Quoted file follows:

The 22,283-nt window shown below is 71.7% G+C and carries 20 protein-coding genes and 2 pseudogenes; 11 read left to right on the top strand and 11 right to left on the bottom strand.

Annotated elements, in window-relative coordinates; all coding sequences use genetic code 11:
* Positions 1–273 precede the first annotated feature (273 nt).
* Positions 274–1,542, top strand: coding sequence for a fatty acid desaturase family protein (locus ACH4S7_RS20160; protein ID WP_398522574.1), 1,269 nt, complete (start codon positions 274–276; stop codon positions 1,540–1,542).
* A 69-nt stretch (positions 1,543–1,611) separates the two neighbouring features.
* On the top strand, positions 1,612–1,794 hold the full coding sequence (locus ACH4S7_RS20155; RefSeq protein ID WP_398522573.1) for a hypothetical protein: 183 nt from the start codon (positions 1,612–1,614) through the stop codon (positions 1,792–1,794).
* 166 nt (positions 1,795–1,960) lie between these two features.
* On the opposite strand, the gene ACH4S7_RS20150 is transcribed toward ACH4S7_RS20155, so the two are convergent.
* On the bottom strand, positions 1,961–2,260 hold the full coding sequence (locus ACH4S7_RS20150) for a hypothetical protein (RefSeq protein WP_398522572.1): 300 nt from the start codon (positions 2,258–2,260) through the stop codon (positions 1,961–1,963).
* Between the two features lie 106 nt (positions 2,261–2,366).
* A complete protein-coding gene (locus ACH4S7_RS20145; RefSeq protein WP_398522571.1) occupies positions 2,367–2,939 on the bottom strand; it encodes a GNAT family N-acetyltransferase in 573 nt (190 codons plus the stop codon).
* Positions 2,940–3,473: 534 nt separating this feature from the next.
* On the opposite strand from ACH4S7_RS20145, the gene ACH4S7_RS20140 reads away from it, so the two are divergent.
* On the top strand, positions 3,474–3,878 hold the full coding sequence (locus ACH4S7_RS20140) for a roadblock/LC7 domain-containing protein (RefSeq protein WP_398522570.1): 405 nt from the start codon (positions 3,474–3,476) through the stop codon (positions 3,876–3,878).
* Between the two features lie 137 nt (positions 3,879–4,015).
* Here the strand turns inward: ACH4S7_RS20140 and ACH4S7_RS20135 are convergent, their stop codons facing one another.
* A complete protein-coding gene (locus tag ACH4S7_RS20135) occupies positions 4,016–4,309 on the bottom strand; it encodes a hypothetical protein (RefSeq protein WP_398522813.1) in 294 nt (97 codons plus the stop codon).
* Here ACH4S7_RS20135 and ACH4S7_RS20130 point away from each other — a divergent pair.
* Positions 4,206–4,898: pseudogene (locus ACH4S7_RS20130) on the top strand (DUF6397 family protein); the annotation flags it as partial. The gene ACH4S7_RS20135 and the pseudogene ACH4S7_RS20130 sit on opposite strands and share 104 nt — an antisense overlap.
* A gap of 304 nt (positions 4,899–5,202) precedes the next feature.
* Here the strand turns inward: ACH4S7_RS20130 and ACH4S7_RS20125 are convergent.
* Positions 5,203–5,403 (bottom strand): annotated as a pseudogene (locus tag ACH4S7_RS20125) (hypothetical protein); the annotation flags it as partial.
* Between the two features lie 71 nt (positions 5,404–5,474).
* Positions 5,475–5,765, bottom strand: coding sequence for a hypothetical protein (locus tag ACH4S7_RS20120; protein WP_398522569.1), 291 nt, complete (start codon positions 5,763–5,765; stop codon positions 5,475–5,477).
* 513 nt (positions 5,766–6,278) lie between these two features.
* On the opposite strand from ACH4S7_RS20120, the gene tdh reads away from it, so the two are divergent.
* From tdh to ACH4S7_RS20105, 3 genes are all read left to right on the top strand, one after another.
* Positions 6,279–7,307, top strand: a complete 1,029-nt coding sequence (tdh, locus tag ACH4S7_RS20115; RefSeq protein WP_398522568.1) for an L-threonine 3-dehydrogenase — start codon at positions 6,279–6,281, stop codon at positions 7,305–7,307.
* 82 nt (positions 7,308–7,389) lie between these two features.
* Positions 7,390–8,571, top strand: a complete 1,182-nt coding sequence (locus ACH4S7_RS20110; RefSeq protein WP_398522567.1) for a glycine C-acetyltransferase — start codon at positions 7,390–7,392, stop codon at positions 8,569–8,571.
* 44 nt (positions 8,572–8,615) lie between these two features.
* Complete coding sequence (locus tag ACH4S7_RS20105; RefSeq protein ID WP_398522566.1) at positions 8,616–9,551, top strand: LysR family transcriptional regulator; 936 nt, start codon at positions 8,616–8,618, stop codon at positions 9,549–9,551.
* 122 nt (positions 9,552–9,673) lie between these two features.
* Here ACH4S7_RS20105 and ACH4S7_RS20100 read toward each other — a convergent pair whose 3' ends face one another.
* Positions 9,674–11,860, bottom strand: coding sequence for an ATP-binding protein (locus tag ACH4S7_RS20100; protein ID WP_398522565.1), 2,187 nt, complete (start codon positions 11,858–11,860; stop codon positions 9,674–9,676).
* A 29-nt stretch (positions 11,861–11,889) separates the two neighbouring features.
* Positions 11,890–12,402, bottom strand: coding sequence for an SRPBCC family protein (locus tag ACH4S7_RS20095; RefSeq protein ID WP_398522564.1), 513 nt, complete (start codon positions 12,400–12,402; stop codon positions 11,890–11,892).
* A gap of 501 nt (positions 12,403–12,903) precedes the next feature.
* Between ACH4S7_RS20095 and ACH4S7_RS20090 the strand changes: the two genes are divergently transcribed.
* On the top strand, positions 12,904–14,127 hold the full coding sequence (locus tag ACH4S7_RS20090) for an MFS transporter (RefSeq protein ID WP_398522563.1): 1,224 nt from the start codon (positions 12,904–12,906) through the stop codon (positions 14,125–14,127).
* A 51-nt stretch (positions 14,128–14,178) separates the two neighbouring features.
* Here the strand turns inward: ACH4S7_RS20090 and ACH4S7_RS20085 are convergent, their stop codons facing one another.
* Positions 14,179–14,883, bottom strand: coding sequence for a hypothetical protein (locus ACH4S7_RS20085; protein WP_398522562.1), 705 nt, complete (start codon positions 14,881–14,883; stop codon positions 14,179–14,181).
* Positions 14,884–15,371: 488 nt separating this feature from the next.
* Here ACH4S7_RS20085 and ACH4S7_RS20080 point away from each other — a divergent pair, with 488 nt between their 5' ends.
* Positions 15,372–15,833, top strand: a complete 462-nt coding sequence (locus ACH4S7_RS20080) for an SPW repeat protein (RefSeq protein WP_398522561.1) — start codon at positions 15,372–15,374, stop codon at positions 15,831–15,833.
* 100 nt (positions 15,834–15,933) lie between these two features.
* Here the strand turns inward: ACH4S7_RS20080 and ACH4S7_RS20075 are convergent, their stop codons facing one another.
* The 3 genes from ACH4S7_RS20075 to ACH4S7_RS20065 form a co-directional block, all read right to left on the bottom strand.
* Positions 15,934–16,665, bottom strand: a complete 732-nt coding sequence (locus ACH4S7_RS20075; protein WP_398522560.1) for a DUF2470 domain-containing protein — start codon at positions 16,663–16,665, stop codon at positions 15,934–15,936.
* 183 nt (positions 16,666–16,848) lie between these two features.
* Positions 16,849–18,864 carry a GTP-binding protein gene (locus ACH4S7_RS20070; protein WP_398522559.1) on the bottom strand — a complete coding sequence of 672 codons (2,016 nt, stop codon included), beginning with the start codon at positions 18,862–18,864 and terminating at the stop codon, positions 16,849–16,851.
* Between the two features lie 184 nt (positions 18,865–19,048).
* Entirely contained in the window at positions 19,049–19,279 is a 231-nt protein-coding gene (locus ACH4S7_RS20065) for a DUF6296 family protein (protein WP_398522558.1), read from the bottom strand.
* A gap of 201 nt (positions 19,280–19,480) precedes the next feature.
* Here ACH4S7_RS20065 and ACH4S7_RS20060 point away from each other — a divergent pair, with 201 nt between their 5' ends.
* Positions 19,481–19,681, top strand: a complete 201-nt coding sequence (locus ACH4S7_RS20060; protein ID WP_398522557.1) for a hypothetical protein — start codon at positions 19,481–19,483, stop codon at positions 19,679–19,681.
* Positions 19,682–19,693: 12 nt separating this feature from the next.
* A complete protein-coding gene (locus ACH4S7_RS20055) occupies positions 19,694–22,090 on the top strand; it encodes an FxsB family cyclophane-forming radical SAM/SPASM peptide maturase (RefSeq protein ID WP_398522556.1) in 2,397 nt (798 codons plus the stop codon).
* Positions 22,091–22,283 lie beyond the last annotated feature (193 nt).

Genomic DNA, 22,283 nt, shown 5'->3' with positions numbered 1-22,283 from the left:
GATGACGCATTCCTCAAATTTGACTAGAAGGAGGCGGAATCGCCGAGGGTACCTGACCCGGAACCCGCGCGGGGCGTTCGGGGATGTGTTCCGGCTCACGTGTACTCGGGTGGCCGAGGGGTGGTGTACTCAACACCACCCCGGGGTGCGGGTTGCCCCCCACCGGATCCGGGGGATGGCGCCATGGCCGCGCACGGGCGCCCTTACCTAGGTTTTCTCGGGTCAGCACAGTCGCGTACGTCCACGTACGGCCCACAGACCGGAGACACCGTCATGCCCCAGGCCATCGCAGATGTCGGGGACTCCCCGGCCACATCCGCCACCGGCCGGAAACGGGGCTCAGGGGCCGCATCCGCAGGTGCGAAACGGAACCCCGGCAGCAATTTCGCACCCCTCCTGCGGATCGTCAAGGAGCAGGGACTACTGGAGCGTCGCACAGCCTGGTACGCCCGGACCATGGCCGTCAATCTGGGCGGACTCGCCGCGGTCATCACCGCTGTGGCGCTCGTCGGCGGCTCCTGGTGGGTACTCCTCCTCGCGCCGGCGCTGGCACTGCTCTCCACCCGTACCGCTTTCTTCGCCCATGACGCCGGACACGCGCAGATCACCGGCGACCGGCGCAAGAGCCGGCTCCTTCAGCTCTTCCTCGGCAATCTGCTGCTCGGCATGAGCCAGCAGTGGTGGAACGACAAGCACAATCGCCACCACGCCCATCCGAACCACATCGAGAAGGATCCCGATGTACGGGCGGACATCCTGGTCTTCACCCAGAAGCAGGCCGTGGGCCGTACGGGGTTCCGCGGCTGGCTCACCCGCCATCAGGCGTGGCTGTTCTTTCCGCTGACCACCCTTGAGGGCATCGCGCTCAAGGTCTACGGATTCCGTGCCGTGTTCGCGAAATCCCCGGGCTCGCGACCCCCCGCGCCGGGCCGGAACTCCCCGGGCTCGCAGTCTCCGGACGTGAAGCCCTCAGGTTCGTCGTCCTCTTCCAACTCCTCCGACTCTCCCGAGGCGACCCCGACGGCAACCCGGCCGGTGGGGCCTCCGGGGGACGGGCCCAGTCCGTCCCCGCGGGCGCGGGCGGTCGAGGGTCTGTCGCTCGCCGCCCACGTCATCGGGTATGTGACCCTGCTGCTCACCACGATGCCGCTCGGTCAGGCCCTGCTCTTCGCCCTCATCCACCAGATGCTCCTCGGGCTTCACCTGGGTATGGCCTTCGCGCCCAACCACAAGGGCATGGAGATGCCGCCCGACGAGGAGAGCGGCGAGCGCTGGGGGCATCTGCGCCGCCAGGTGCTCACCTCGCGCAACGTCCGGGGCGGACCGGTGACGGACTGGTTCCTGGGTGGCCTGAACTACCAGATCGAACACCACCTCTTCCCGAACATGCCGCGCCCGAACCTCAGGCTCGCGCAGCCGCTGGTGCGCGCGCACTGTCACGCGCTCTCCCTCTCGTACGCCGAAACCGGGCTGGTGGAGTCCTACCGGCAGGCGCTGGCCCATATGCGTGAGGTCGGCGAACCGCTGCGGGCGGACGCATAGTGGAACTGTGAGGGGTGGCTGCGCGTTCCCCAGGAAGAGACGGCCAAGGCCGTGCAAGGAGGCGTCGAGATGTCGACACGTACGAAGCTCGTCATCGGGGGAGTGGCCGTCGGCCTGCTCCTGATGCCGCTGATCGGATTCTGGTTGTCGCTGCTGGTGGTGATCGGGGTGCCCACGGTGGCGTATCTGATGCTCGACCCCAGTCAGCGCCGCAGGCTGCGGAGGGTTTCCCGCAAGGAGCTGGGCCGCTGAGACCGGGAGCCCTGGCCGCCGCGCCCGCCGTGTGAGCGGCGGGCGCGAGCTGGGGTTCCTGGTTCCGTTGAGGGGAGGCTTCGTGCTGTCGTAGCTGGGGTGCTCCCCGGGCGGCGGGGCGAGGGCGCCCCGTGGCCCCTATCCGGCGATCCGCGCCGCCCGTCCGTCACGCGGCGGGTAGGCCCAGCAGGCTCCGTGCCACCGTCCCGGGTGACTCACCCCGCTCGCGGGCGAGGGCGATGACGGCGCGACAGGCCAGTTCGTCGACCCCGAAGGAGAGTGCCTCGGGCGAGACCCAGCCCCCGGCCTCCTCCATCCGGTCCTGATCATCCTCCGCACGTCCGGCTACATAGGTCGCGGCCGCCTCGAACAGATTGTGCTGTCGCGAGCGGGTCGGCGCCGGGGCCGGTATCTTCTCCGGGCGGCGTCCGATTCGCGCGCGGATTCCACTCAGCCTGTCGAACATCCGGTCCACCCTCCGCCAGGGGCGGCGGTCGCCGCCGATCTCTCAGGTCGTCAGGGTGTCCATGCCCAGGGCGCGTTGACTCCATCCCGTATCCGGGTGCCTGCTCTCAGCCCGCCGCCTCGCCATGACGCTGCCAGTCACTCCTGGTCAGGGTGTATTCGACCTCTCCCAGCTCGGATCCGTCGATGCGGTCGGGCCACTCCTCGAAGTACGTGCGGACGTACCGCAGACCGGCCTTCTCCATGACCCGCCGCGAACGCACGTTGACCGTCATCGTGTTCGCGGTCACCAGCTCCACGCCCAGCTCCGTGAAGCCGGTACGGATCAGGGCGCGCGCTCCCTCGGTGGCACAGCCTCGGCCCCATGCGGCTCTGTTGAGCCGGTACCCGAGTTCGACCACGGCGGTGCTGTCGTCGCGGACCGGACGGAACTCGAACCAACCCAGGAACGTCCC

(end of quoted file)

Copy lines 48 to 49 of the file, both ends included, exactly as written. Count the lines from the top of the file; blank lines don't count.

* Here the strand turns inward: ACH4S7_RS20080 and ACH4S7_RS20075 are convergent, their stop codons facing one another.
* The 3 genes from ACH4S7_RS20075 to ACH4S7_RS20065 form a co-directional block, all read right to left on the bottom strand.